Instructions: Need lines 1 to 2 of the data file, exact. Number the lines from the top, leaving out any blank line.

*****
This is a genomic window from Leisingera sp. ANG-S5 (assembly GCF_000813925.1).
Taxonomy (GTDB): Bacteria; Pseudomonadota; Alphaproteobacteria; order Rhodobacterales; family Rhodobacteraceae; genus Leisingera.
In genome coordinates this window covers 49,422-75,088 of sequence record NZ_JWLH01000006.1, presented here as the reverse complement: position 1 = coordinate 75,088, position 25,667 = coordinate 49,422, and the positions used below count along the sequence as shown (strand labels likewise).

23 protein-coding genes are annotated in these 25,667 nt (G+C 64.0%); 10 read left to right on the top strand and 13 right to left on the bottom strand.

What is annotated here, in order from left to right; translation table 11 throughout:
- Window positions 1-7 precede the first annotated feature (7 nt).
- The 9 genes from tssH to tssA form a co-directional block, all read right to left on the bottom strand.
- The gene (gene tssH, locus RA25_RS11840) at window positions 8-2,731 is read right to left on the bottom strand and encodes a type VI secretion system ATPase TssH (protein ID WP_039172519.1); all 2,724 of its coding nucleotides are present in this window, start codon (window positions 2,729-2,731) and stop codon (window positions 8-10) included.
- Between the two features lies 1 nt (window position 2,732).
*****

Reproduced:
This is a genomic window from Leisingera sp. ANG-S5 (assembly GCF_000813925.1).
Taxonomy (GTDB): Bacteria; Pseudomonadota; Alphaproteobacteria; order Rhodobacterales; family Rhodobacteraceae; genus Leisingera.